Praised and admired by many people, Beowulf possesses several distinct traits that allow him to be defined perfectly as an ideal Anglo-Saxon hero; his eagerness to seek glory and fame, rather than richness and treasures, his loyalty and graceful attitude not only to his rulers but also to his followers, and his contradictory beliefs of faith and fate In the Anglo-Saxon society, an ideal hero does not seek riches of gold and treasures; instead, he seeks fame and glory through his accomplishments....
But this history lesson isn't just names, dates, and agricultural innovations. Instead, it's gleaming golden armor, straining sinews, and wild drunken parties that go all night because everyone would rather tell stories about past glorious victories than think about the fact that they'll probably die horribly tomorrow. It's a brutal world, but one that offers the possibility of fame – and maybe even fortune, if you're lucky.
In short, Beowulf is 100% dragons and demons and heroes and it'll make you seem improbably and stunningly well-read. After all, you will have read the first recorded epic poem written in English.
Although it was written and recited in Britain, Beowulf is about characters in Scandinavia: Danish and Swedish warriors who battle fabulous monsters as well as each other. Why? Because the early Anglo-Saxons were the descendants of Germanic and Scandinavian tribes that invaded Britain beginning in the 5th Century. As a result, there was a lot of shared cultural background between the Anglo-Saxons and Scandinavians, and the Anglo-Saxons looked back to their relatives across the sea when they wanted to tell stories about their own past.
Beowulf is a centuries old epic poem written in the 11th. This was around the time that Christianity was being spread through Scandinavia. It is often covered in literature classes due to the various themes it contains as well as being a kind of time capsule for its timeтas many stories, poems, sagas from their time are.
Beowulf expected no reward for his action, but rather just being able to “put another notch in his belt.”
Another heroic characteristic, which Beowulf possesses, is bravery.
Beowulf establishes himself as a hero by fighting the dragon, exemplifing strength and courage when fighting the dragon, and sacrificing himself so that others can live....
Beowulf, a great and glorious hero arrives from over the sea, clad in a shirt of shining mail, ready to do barehanded battle with a demonic monster. And if that leaves you wanting more, Beowulf is ready to deliver. Once the demonic monster bites the dust, his bigger, badder, even more demonic mom arrives to avenge her son's death. But that's still not the climax. Just in case anyone doubted Beowulf's prowess at this point, a dragon shows up to test him to the limit. This isn't dry-as-dust literature that you fall asleep over; (Although the recent goes just a little bit off-script.)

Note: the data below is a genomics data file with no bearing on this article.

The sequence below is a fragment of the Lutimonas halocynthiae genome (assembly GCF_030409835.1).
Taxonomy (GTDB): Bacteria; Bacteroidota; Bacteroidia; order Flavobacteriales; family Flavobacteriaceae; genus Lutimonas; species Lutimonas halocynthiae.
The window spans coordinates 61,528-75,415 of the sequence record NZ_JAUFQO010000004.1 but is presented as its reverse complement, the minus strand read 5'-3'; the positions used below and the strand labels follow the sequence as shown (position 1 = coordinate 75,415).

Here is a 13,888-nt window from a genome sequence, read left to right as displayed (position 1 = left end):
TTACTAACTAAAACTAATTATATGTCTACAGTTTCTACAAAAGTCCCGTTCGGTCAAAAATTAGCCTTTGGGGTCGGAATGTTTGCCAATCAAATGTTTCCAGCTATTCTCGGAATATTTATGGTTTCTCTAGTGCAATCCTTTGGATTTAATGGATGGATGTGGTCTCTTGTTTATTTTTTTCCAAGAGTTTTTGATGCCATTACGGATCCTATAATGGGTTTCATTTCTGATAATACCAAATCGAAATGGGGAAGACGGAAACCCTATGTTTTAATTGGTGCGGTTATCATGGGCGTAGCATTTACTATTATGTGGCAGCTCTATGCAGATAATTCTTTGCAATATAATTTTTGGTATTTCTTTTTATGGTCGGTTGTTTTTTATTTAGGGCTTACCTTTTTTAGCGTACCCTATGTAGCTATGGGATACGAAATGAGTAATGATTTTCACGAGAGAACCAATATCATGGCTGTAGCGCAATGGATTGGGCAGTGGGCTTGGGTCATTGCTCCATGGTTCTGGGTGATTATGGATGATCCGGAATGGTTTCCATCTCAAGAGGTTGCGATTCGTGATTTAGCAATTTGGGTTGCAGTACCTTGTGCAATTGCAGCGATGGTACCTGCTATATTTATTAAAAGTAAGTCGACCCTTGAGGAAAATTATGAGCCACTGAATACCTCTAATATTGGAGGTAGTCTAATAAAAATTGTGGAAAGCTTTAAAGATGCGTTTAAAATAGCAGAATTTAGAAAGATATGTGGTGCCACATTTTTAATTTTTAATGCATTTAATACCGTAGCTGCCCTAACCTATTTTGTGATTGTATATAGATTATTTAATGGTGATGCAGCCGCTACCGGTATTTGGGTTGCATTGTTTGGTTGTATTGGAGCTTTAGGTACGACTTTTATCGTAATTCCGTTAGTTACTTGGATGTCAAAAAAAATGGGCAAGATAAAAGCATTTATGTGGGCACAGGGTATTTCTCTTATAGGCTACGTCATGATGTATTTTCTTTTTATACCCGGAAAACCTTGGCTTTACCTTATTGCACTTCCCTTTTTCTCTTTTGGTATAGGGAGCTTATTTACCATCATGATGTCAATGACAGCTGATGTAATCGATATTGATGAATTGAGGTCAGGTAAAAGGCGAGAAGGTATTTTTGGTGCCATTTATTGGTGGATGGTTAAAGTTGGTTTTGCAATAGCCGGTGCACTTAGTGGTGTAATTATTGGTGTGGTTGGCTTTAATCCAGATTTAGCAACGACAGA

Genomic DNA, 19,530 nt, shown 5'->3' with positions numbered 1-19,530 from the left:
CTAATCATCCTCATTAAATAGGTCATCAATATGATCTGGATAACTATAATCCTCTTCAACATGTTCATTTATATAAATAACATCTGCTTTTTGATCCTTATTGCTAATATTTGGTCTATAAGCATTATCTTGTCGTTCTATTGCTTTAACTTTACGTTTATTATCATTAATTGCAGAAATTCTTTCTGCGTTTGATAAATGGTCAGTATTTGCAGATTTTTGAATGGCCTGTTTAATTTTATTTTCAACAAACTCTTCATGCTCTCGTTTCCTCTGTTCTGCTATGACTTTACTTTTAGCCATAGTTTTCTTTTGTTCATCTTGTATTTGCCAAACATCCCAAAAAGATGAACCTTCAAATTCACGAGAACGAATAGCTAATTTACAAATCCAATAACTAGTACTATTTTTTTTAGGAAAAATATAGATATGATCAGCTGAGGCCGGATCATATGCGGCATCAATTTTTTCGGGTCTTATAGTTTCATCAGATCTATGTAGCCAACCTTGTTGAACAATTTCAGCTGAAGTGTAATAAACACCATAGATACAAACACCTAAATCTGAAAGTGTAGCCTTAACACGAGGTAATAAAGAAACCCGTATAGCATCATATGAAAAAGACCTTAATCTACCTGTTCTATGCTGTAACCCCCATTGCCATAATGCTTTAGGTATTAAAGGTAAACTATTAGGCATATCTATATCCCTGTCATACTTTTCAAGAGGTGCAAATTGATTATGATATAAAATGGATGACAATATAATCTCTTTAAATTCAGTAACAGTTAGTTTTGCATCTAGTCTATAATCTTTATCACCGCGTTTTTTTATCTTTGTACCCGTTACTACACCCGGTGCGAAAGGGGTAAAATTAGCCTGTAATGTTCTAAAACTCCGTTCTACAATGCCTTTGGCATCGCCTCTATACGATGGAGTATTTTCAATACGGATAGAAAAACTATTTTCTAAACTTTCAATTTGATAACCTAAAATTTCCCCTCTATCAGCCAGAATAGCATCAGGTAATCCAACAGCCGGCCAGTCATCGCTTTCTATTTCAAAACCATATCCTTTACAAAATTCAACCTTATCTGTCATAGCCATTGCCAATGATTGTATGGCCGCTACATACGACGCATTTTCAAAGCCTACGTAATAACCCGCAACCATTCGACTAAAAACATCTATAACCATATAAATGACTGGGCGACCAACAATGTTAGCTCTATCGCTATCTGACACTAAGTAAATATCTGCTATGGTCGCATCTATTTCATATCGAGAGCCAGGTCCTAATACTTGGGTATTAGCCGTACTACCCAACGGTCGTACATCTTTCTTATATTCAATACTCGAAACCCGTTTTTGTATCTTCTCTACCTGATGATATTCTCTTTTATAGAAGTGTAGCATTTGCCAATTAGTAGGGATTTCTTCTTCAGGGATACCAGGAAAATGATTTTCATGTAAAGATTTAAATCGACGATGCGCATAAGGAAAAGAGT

But here's the thing: Beowulf is also the oldest major work of literature in English. In fact, it's in such old English (technical name: "Old English") that it seems like a foreign language to us today, because our words have changed so much since it was written. It's a glimpse of an ancient Anglo-Saxon and Scandinavian culture.
In the epic Anglo-Saxon poem Beowulf, written by an anonymous author, the character Beowulf is used to convey the value that Anglo-Saxons placed on courage, strength, and loyalty.
In the novel Beowulf the epic hero Beowulf shows characteristics of courage, physical strength, loyalty, self-confidence, and wisdom, much like heroes today.
A tougher part of this thesis statement idea would be finding differences between Beowulf and other heroes. Sure they were native to different times and different lands, but what else was different about these heroes?
Composed against a background of impending disaster, it describes the exploits ofa Scandinavian culture hero, Beowulf, in destroying the monster Grendel,Grendel's mother in his youth, and later in his elderly existence, afire-breathing dragon.
But it wouldn't be a classic work of literature if it followed all the rules. And that's why, while being an epic, it also questions a lot of the epic values: Is the death price a good system of justice? What are its pitfalls? What makes a good king? A hero? A monster?
But it's not all philosophizing about God and the price of death. Beowulf is an epic poem. That means it has the stuff that makes epic such —heroes and monsters! swords! dragons!—while proudly displaying and reinforcing all of the values that were important in Anglo-Saxon culture—like keeping your promises, choosing your words wisely, and being loyal to your lord.